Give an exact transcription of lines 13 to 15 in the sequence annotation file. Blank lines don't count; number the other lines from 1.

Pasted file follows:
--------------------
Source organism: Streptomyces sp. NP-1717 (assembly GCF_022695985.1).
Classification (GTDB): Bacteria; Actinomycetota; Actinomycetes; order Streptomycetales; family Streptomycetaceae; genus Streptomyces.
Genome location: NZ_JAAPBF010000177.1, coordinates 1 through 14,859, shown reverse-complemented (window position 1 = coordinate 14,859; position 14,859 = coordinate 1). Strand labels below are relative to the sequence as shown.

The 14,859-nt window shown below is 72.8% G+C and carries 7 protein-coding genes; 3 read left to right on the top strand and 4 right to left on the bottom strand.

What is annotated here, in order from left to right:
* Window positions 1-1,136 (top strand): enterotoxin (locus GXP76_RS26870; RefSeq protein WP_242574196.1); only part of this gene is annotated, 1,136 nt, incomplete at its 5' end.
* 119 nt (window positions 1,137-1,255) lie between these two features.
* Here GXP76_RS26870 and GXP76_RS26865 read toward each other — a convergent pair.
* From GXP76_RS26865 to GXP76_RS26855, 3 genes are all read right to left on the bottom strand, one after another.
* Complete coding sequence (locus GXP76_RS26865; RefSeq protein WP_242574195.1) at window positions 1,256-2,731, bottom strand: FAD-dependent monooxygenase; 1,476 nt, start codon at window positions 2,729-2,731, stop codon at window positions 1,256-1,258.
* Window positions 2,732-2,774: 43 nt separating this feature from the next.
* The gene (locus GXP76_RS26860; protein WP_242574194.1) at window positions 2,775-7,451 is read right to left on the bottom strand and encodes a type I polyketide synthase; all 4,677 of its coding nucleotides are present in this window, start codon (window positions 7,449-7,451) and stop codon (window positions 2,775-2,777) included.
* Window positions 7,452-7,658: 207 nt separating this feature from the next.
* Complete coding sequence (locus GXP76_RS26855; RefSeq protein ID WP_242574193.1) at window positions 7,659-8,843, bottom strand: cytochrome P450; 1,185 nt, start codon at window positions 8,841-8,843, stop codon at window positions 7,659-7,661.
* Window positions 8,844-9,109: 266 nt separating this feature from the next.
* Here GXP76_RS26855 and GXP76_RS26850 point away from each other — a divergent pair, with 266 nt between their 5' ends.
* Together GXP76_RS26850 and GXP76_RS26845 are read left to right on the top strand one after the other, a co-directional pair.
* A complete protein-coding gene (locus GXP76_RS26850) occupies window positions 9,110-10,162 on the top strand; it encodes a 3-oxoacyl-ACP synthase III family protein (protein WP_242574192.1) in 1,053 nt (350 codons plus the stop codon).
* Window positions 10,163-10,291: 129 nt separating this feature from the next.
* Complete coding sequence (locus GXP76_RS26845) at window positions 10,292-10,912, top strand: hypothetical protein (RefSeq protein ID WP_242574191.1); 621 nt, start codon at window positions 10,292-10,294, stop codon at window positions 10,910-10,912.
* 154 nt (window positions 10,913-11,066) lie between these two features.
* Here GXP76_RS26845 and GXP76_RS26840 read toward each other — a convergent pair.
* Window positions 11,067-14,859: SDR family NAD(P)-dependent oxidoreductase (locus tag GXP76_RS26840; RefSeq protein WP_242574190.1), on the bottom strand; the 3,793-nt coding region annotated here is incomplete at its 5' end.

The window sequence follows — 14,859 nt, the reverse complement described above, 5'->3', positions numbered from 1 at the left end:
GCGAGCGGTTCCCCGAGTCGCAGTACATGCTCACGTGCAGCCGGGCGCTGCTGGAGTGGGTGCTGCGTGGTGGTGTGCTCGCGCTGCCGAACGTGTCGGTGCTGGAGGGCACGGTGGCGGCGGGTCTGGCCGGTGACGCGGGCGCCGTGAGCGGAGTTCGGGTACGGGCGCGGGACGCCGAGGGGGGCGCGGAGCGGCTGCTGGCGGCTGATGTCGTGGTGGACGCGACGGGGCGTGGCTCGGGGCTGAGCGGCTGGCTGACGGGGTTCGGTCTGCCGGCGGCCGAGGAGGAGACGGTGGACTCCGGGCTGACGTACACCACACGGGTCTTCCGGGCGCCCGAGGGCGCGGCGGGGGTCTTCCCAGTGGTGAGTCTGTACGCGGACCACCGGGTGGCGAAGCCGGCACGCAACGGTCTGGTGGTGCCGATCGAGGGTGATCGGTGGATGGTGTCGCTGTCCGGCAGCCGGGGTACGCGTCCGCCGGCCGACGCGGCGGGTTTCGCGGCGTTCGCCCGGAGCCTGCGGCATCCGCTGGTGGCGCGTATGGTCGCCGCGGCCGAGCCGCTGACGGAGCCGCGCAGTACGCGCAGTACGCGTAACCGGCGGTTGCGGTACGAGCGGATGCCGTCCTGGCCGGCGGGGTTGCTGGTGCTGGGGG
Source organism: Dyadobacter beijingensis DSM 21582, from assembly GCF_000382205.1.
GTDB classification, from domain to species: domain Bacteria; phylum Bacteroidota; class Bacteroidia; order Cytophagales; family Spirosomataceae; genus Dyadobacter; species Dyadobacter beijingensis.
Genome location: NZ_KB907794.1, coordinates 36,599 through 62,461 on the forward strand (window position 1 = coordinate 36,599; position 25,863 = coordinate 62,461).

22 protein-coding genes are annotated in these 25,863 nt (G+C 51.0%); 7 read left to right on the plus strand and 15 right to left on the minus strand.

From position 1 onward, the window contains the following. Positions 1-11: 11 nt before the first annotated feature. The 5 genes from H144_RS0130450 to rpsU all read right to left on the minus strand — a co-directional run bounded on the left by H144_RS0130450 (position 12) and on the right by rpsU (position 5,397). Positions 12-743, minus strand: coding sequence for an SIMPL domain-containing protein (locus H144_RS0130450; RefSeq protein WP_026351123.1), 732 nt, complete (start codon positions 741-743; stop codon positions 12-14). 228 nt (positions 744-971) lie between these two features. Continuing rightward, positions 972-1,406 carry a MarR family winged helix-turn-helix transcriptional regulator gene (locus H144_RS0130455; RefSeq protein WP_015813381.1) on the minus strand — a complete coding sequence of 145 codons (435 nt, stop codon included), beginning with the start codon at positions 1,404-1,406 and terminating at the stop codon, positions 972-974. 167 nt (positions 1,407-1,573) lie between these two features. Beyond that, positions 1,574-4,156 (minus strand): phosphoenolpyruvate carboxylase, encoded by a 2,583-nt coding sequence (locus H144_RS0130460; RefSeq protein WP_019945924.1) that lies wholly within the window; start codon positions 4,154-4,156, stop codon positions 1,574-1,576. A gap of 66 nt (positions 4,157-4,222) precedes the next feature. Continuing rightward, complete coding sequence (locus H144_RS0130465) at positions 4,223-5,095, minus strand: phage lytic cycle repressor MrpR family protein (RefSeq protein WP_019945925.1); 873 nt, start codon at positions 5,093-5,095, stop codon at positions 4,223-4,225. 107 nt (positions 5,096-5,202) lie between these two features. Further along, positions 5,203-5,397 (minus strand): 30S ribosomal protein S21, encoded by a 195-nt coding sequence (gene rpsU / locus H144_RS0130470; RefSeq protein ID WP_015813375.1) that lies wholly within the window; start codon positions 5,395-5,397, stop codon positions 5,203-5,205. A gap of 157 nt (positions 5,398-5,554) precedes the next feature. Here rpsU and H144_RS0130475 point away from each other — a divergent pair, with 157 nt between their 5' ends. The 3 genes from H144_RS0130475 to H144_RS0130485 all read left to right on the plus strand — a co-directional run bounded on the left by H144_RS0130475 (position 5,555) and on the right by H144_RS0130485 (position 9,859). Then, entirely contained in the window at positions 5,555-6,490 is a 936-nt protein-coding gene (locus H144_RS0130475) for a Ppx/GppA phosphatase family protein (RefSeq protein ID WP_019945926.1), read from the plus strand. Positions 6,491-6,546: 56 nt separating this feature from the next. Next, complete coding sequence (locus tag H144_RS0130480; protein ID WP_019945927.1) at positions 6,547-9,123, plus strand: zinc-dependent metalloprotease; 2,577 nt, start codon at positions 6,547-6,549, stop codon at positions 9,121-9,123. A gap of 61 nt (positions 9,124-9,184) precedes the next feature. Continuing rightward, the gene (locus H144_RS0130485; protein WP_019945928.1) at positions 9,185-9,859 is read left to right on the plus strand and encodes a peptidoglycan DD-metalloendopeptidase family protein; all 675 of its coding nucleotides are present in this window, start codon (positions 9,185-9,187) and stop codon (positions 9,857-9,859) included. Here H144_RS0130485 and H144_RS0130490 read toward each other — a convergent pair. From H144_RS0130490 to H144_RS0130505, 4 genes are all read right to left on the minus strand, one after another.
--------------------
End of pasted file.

* Window positions 7,452-7,658: 207 nt separating this feature from the next.
* Complete coding sequence (locus GXP76_RS26855; RefSeq protein ID WP_242574193.1) at window positions 7,659-8,843, bottom strand: cytochrome P450; 1,185 nt, start codon at window positions 8,841-8,843, stop codon at window positions 7,659-7,661.
* Window positions 8,844-9,109: 266 nt separating this feature from the next.